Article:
- Teamwork = Not Letting your Teammates Fail - If anyone on the team notices that someone is having trouble completing their task or has been able to complete their task relatively easily, they should automatically volunteer to help the rest of the team complete their tasks. This is not a natural instinct, and should be vigilantly pursued because it helps build stronger relationships, trust, and gets results.
- Evaluate, Celebrate, and Repeat - Once the team has comleted its goal, or perhaps didn't make its goal, have a group discussion that talks about what went right, what went wrong, what could be changed to make the results better, and what was unexpected? If the goal was met, don't forget to celebrate! Part of being successful means rewarding yourself and your teammates for a job well done. This feedback loop will go through each of the steps continually and the result will be teams that get better at working together and producing results.
What are common reasons why teams fail?
Ego: Anyone who lets their ego get in the way of producing results will always not be a great team player. Share successes, but take responsibility for failure.
Lack of Skills: This can be one of the silent reasons why teams break down. It's usually one of the initial reasons why a team stresses, which then cracks due to other factors that compound the problem. This is why step 1 and 2 are so important. If there is a mismatch between team strengths and the actions necessary to complete the goal, either the team needs to have another member added or the process needed to complete said goal needs to change.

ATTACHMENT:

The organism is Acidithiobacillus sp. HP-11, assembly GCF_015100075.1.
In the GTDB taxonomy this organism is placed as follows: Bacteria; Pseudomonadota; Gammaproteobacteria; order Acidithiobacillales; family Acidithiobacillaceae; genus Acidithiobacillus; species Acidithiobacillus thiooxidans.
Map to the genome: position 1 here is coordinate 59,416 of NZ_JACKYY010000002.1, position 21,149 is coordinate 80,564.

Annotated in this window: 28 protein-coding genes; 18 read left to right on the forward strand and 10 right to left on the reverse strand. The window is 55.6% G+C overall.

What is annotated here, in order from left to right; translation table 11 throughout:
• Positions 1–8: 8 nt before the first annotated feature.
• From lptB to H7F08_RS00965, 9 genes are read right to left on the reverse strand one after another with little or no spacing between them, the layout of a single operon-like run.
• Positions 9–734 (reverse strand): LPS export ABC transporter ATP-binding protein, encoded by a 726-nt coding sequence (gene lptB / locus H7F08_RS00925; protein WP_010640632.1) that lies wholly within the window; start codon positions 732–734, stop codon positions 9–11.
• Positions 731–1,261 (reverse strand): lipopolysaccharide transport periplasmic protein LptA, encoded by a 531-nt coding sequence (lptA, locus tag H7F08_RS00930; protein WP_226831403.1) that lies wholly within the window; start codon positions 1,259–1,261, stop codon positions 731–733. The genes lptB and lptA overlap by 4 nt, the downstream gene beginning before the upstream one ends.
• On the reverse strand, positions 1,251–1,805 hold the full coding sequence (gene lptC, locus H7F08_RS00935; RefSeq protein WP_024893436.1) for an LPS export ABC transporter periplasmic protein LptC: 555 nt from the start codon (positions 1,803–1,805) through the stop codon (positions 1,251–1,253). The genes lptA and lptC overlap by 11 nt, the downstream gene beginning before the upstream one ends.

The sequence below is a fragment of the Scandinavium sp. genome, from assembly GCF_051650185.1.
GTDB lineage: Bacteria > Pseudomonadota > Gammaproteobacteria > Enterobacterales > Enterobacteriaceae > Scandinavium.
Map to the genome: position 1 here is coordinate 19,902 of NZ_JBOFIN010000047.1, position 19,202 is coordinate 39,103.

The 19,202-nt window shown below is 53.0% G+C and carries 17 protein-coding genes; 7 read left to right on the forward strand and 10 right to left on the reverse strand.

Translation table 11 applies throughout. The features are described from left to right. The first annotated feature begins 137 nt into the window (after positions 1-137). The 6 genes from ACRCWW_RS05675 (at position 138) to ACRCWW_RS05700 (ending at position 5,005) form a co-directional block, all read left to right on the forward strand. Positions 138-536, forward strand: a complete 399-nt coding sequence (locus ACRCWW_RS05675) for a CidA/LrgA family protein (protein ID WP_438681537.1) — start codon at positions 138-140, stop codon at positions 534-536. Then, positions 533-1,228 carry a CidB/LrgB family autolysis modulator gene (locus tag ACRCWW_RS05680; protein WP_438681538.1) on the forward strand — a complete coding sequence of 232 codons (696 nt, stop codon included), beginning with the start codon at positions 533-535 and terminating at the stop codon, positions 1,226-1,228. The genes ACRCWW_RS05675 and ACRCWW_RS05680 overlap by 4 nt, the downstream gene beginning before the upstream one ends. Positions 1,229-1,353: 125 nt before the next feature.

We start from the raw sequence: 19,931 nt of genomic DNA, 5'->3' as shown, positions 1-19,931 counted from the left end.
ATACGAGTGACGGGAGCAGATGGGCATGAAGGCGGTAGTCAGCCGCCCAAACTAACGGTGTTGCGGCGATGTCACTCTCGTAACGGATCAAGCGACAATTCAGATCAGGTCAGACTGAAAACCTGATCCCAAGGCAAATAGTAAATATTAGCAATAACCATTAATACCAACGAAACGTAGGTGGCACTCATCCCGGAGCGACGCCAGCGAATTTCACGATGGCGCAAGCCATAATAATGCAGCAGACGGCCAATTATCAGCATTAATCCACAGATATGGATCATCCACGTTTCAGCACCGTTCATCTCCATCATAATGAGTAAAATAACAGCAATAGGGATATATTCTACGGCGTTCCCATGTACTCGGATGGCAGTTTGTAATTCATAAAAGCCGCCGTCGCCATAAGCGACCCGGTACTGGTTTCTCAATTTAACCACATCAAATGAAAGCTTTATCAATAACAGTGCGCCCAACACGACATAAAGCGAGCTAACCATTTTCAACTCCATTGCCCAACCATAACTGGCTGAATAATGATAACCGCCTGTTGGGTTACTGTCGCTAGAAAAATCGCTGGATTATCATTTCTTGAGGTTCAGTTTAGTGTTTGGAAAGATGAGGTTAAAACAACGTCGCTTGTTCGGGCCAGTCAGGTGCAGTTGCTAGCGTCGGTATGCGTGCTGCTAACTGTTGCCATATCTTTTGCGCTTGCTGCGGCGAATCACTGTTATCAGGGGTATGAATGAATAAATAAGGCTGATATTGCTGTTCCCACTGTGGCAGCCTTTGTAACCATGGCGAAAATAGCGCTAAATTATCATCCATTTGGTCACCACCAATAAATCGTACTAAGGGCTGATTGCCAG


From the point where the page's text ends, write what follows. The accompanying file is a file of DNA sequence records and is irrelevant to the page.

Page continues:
Insecurity: If an individual is insecure, in part it can be attributed to a lack of trust with the team or being designated a task that doesn't match up with their skills or personality. By following the first three steps, this can usually be avoided.
Personality: Let's face it, some personalities simply don't get along with one another. That's why it's important to make sure the team dynamics work and that the team can foster trust between its members. If there is an individual who worked well but over time things changed, the team has to decide whether or not to try to work through the difficulty or to kick the person off the team if they are causing that many problems.
Lack of Defined Goals: Not knowing exactly what everyone is working towards can result in ineffective or even counterproductive efforts. Too much ambiguity leaves room for interpretations that aren't helpful for anyone and result in a team that usually breaks down because no one can communicate effectively and deliver results in ways that build trust.
Team building is hard. There will be many missteps, setbacks, successes, and failures. That's the nature of being on a team. The most important thing to do is to keep an open mind, be tolerant and appreciative of individual differences, and to always work to develop trust between teammates. Through this growing process can the contributions of each member create results greater than what people could produce independently. Team building should be rewarding both as a process and because of the end result it produces, and you'll know you have a great team when each individual's energy builds on everyone elses.